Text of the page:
Best-selling author Michael Crichton takes on global warming in his latest thriller, "State of Fear." Read an excerpt below.
In the darkness, he touched her arm and said, "Stay here." She did not move, just waited. The smell of salt water was strong. She heard the faint gurgle of water.
Then the lights came on, reflecting off the surface of a large open tank, perhaps fifty meters long and twenty meters wide. It might have been an indoor swimming pool, except for all the electronic equipment that surrounded it.
And the very strange device at the far end of the pool.
Jonathan Marshall came back to her, grinning like an idiot. "Qu'est-ce que tu penses?" he said, though he knew his pronunciation was terrible. "What do you think?"
"It is magnificent," the girl said. When she spoke English, her accent sounded exotic. In fact, everything about her was exotic, Jonathan thought. With her dark skin, high cheekbones, and black hair, she might have been a model. And she strutted like a model in her short skirt and spike heels. She was half Vietnamese, and her name was Marisa. "But no one else is here?" she said, looking around.
"No, no," he said. "It's Sunday. No one is coming."
Jonathan Marshall was twenty-four, a graduate student in physics from London, working for the summer at the ultra-modern Laboratoire Ondulatoire-the wave mechanics laboratory-of the French Marine Institute in Vissy, just north of Paris. But the suburb was mostly the residence of young families, and it had been a lonely summer for Marshall. Which was why he could not believe his good fortune at meeting this girl. This extraordinarily beautiful and sexy girl.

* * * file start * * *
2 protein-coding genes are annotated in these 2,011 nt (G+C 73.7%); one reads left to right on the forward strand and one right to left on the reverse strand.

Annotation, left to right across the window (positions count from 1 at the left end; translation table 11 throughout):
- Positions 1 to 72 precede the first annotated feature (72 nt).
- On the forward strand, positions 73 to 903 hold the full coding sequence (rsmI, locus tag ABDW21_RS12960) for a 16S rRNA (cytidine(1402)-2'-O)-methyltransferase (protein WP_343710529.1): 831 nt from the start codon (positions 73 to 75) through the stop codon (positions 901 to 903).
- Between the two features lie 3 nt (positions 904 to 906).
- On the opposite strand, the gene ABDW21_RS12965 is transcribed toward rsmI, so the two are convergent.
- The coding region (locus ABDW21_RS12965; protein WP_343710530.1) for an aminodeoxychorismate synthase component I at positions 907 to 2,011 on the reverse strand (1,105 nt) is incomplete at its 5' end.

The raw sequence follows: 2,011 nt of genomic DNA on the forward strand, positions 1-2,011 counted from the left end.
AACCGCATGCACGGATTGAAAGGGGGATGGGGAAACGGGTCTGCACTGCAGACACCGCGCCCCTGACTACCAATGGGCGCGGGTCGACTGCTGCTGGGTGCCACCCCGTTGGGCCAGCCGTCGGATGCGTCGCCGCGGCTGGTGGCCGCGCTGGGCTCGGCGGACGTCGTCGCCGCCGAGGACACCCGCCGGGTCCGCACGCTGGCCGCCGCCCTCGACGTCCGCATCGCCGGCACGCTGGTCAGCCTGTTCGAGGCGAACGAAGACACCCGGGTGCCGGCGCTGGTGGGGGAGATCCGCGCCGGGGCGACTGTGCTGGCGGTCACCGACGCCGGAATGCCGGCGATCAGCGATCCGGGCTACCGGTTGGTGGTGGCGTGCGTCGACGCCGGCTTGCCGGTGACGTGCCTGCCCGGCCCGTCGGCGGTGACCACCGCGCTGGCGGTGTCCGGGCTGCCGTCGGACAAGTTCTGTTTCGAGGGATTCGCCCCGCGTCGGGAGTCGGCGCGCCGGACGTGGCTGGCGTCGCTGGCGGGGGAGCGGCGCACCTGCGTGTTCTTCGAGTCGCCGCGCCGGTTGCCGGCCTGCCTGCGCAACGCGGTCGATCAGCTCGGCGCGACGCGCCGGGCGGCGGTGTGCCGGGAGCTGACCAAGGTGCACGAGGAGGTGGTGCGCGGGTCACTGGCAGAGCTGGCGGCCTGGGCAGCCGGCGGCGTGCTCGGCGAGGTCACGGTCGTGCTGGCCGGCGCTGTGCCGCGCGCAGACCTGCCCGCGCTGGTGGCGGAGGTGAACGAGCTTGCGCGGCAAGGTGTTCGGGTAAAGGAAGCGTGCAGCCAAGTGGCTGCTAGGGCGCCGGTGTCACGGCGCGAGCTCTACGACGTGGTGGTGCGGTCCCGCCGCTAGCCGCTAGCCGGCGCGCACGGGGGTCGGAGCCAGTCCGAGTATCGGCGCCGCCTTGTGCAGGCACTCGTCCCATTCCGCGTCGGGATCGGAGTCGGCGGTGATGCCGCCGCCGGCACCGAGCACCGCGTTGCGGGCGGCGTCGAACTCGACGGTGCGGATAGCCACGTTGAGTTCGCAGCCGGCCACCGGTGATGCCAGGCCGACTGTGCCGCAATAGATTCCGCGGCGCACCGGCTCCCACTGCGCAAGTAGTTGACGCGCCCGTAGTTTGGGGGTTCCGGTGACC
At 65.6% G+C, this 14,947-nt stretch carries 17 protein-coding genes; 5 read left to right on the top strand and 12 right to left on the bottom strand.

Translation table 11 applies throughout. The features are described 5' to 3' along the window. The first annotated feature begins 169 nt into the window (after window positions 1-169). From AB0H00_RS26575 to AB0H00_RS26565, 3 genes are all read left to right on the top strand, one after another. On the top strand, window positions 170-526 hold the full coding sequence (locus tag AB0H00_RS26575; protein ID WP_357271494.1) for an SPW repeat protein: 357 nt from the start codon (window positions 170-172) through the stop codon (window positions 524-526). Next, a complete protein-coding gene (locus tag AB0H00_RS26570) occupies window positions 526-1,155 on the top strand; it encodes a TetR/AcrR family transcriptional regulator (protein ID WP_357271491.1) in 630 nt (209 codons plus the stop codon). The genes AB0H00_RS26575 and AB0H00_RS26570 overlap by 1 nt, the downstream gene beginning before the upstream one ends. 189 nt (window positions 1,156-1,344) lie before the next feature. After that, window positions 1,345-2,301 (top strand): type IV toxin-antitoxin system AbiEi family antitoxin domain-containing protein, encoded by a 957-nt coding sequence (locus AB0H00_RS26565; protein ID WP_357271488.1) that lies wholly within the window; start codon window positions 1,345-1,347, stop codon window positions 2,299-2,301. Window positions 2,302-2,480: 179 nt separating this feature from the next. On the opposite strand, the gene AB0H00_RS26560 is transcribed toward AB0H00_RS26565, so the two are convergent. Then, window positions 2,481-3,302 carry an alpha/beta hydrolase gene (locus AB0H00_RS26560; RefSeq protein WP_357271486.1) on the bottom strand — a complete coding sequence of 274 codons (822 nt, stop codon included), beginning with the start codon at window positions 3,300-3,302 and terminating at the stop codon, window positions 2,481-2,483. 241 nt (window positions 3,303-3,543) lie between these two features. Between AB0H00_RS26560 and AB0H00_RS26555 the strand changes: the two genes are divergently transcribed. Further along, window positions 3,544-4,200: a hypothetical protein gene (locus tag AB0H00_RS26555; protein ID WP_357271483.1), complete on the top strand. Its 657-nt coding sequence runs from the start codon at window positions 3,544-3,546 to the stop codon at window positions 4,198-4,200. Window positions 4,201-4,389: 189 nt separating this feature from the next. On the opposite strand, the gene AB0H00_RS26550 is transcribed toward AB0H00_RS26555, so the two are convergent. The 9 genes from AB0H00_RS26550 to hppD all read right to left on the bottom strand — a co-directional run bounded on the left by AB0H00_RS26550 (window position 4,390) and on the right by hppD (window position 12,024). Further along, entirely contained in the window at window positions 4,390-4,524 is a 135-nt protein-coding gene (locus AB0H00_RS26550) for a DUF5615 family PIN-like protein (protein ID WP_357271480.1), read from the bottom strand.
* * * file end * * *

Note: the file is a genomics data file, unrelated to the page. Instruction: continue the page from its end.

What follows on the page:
"Show me what it does, this machine," Marisa said. Her eyes were shining. "Show me what it is you do."
"My pleasure," Marshall said. He moved to the large control panel and began to switch on the pumps and sensors. The thirty panels of the wave machine at the far end of the tank clicked, one after another.
He glanced back at her, and she smiled at him. "It is so complicated," she said. She came and stood beside him at the control panel. "Your research is recorded on cameras?"
"Yes, we have cameras in the ceiling, and on the sides of the tank. They make a visual record of the waves that are generated. We also have pressure sensors in the tanks that record pressure parameters of the passing wave."
"These cameras are on now?"
"No, no," he said. "We don't need them; we're not doing an experiment."
"Perhaps we are," she said, resting her hand on his shoulder. Her fingers were long and delicate. She had beautiful fingers.
She watched for a minute, then said, "This room, everything is so expensive. You must have great security, no?"
"Not really," he said. "Just cards to get in. And only one security camera." He gestured over his shoulder. "That one back in the corner."
She turned to look. "And that is turned on?" she said.
"Oh yes," he said. "That's always on."
She slid her hand to caress his neck lightly. "So is someone watching us now?"
"Then we should behave."
"Probably. Anyway, what about your boyfriend?"
"Him." She gave a derisive snort. "I have had enough of him."
Earlier that day, Marshall had gone from his small apartment to the café on rue Montaigne, the café he went to every morning, taking a journal article with him to read as usual. Then this girl had sat down at the next table, with her boyfriend. The couple had promptly fallen into an argument.